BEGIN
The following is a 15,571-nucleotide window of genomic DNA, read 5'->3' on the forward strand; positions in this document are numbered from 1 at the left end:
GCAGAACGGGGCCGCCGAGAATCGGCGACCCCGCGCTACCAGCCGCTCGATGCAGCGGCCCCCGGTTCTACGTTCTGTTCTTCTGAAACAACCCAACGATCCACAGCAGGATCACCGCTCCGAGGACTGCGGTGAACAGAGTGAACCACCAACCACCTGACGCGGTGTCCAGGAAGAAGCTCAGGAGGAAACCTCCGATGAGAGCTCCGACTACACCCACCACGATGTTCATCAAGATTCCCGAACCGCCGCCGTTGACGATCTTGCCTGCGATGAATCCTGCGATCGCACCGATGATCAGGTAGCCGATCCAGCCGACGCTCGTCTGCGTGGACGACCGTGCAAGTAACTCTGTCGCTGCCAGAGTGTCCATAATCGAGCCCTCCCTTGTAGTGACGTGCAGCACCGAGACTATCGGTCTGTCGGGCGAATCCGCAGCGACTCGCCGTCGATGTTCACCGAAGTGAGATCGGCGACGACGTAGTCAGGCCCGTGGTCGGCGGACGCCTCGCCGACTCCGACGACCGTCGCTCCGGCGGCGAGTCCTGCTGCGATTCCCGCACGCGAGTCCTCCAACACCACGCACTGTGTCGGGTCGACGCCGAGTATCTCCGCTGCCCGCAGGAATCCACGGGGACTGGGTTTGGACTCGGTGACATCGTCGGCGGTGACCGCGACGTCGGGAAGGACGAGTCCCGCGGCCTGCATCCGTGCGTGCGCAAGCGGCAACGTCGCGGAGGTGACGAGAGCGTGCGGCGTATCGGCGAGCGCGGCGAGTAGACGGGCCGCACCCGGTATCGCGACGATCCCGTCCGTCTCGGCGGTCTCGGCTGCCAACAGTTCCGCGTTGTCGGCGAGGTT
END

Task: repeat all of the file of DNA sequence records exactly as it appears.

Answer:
The following is a 15,571-nucleotide window of genomic DNA, read 5'->3' on the forward strand; positions in this document are numbered from 1 at the left end:
GCAGAACGGGGCCGCCGAGAATCGGCGACCCCGCGCTACCAGCCGCTCGATGCAGCGGCCCCCGGTTCTACGTTCTGTTCTTCTGAAACAACCCAACGATCCACAGCAGGATCACCGCTCCGAGGACTGCGGTGAACAGAGTGAACCACCAACCACCTGACGCGGTGTCCAGGAAGAAGCTCAGGAGGAAACCTCCGATGAGAGCTCCGACTACACCCACCACGATGTTCATCAAGATTCCCGAACCGCCGCCGTTGACGATCTTGCCTGCGATGAATCCTGCGATCGCACCGATGATCAGGTAGCCGATCCAGCCGACGCTCGTCTGCGTGGACGACCGTGCAAGTAACTCTGTCGCTGCCAGAGTGTCCATAATCGAGCCCTCCCTTGTAGTGACGTGCAGCACCGAGACTATCGGTCTGTCGGGCGAATCCGCAGCGACTCGCCGTCGATGTTCACCGAAGTGAGATCGGCGACGACGTAGTCAGGCCCGTGGTCGGCGGACGCCTCGCCGACTCCGACGACCGTCGCTCCGGCGGCGAGTCCTGCTGCGATTCCCGCACGCGAGTCCTCCAACACCACGCACTGTGTCGGGTCGACGCCGAGTATCTCCGCTGCCCGCAGGAATCCACGGGGACTGGGTTTGGACTCGGTGACATCGTCGGCGGTGACCGCGACGTCGGGAAGGACGAGTCCCGCGGCCTGCATCCGTGCGTGCGCAAGCGGCAACGTCGCGGAGGTGACGAGAGCGTGCGGCGTATCGGCGAGCGCGGCGAGTAGACGGGCCGCACCCGGTATCGCGACGATCCCGTCCGTCTCGGCGGTCTCGGCTGCCAACAGTTCCGCGTTGTCGGCGAGGTT